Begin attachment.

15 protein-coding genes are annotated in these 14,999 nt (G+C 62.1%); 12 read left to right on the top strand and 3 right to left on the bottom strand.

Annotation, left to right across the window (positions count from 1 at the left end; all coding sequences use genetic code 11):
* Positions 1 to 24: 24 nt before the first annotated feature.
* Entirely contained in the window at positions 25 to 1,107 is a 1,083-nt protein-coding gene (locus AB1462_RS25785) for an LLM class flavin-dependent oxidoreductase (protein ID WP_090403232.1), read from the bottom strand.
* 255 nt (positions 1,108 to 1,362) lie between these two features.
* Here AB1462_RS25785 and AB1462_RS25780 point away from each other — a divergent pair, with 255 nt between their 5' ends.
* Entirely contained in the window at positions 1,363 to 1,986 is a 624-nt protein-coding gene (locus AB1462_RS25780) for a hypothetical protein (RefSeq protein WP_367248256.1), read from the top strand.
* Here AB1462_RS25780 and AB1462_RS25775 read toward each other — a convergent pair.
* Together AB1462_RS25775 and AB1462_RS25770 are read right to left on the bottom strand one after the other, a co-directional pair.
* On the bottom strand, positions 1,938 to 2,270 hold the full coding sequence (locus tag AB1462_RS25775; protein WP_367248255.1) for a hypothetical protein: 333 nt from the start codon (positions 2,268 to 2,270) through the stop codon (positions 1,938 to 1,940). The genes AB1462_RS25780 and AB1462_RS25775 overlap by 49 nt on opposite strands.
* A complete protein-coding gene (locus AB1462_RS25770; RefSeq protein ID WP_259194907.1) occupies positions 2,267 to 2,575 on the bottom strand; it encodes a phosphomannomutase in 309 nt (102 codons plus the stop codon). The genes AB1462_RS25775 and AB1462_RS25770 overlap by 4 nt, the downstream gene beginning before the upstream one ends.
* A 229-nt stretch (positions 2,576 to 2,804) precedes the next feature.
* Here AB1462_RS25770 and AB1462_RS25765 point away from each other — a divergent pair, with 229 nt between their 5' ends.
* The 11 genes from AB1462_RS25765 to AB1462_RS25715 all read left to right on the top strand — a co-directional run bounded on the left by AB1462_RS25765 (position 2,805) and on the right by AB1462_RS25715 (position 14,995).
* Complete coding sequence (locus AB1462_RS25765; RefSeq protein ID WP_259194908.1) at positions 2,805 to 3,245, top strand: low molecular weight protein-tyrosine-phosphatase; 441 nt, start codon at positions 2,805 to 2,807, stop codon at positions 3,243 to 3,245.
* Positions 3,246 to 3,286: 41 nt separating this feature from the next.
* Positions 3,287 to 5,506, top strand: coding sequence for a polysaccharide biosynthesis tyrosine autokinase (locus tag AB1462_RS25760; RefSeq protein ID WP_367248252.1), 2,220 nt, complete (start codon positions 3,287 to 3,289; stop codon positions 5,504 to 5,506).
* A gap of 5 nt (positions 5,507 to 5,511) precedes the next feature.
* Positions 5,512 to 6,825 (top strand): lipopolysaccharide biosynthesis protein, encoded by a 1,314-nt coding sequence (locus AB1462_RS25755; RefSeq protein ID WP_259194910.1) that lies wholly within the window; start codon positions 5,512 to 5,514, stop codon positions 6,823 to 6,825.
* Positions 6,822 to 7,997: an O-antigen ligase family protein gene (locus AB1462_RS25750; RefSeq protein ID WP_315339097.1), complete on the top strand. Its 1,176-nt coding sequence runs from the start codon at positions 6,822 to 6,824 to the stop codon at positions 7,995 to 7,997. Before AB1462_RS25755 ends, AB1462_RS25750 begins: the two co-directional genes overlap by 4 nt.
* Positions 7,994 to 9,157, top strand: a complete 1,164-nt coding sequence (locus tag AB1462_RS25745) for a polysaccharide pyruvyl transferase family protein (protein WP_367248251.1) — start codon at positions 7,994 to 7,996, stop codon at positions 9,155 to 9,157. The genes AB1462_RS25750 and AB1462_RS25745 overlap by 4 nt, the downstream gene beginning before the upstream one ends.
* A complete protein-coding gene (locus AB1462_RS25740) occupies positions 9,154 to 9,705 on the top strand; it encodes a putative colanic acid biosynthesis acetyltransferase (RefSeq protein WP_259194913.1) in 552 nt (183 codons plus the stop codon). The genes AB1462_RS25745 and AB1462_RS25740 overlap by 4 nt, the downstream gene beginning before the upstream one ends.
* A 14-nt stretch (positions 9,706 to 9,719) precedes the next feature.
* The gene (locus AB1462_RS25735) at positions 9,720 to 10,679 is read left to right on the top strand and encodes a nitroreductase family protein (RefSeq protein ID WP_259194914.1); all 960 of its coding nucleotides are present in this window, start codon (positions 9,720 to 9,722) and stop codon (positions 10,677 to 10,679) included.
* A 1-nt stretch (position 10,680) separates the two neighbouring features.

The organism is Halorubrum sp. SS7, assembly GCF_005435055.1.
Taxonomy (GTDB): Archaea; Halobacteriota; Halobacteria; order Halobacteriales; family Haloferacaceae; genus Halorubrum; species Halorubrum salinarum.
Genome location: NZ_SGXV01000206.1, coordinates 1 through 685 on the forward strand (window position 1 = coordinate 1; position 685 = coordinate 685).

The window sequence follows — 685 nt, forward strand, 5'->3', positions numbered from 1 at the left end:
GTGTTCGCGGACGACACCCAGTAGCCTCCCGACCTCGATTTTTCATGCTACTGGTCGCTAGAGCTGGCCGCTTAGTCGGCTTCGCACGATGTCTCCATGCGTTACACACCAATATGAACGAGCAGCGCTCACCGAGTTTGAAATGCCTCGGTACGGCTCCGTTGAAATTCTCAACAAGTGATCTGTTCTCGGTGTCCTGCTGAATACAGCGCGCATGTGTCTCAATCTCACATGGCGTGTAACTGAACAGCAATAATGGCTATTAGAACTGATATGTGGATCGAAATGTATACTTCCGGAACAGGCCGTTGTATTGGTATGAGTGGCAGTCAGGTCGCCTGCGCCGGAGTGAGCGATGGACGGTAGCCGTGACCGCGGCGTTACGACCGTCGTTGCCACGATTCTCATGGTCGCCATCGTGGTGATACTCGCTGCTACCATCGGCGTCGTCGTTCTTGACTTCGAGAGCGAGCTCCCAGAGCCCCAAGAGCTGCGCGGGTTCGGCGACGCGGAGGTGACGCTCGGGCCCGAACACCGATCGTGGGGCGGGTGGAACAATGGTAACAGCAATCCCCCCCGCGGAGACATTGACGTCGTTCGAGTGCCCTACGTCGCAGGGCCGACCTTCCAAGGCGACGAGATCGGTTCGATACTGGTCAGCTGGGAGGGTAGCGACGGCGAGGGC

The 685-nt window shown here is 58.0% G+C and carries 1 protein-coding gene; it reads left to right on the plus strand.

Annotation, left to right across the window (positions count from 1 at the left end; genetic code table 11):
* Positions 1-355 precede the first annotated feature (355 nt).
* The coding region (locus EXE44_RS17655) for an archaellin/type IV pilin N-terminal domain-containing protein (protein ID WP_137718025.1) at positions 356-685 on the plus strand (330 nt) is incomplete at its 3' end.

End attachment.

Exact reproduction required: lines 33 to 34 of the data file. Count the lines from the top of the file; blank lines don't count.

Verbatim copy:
* Positions 1-355 precede the first annotated feature (355 nt).
* The coding region (locus EXE44_RS17655) for an archaellin/type IV pilin N-terminal domain-containing protein (protein ID WP_137718025.1) at positions 356-685 on the plus strand (330 nt) is incomplete at its 3' end.